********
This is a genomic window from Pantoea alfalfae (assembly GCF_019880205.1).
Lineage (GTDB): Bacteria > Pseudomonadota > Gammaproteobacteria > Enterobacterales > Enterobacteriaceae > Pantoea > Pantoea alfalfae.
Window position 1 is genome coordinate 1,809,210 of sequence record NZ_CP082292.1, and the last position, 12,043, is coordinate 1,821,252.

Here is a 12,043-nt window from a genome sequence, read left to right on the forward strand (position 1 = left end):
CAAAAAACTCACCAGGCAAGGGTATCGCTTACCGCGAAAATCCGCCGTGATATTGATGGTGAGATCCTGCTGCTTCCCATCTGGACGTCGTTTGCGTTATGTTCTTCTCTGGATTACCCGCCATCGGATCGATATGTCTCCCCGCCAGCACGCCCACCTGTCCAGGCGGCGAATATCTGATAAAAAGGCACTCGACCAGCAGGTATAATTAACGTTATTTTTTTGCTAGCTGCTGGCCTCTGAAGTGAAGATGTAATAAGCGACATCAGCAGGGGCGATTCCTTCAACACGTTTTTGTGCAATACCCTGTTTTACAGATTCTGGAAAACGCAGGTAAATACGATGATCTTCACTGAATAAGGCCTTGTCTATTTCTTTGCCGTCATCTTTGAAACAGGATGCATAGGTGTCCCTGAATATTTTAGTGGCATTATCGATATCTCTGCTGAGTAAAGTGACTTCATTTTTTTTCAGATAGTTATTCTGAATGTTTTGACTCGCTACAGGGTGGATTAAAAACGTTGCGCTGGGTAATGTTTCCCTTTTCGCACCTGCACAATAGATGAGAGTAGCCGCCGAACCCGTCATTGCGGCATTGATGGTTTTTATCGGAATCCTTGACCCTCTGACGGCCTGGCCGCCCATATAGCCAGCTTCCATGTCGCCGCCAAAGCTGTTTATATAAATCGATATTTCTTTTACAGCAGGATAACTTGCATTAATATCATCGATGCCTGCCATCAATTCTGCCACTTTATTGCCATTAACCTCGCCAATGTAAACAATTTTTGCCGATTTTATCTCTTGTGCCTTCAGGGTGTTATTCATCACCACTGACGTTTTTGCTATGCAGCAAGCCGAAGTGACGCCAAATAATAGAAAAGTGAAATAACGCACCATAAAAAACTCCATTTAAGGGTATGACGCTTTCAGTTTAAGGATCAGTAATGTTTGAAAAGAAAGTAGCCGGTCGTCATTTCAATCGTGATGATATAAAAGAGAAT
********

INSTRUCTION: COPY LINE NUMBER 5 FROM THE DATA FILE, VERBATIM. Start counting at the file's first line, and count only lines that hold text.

CAAAAAACTCACCAGGCAAGGGTATCGCTTACCGCGAAAATCCGCCGTGATATTGATGGTGAGATCCTGCTGCTTCCCATCTGGACGTCGTTTGCGTTATGTTCTTCTCTGGATTACCCGCCATCGGATCGATATGTCTCCCCGCCAGCACGCCCACCTGTCCAGGCGGCGAATATCTGATAAAAAGGCACTCGACCAGCAGGTATAATTAACGTTATTTTTTTGCTAGCTGCTGGCCTCTGAAGTGAAGATGTAATAAGCGACATCAGCAGGGGCGATTCCTTCAACACGTTTTTGTGCAATACCCTGTTTTACAGATTCTGGAAAACGCAGGTAAATACGATGATCTTCACTGAATAAGGCCTTGTCTATTTCTTTGCCGTCATCTTTGAAACAGGATGCATAGGTGTCCCTGAATATTTTAGTGGCATTATCGATATCTCTGCTGAGTAAAGTGACTTCATTTTTTTTCAGATAGTTATTCTGAATGTTTTGACTCGCTACAGGGTGGATTAAAAACGTTGCGCTGGGTAATGTTTCCCTTTTCGCACCTGCACAATAGATGAGAGTAGCCGCCGAACCCGTCATTGCGGCATTGATGGTTTTTATCGGAATCCTTGACCCTCTGACGGCCTGGCCGCCCATATAGCCAGCTTCCATGTCGCCGCCAAAGCTGTTTATATAAATCGATATTTCTTTTACAGCAGGATAACTTGCATTAATATCATCGATGCCTGCCATCAATTCTGCCACTTTATTGCCATTAACCTCGCCAATGTAAACAATTTTTGCCGATTTTATCTCTTGTGCCTTCAGGGTGTTATTCATCACCACTGACGTTTTTGCTATGCAGCAAGCCGAAGTGACGCCAAATAATAGAAAAGTGAAATAACGCACCATAAAAAACTCCATTTAAGGGTATGACGCTTTCAGTTTAAGGATCAGTAATGTTTGAAAAGAAAGTAGCCGGTCGTCATTTCAATCGTGATGATATAAAAGAGAAT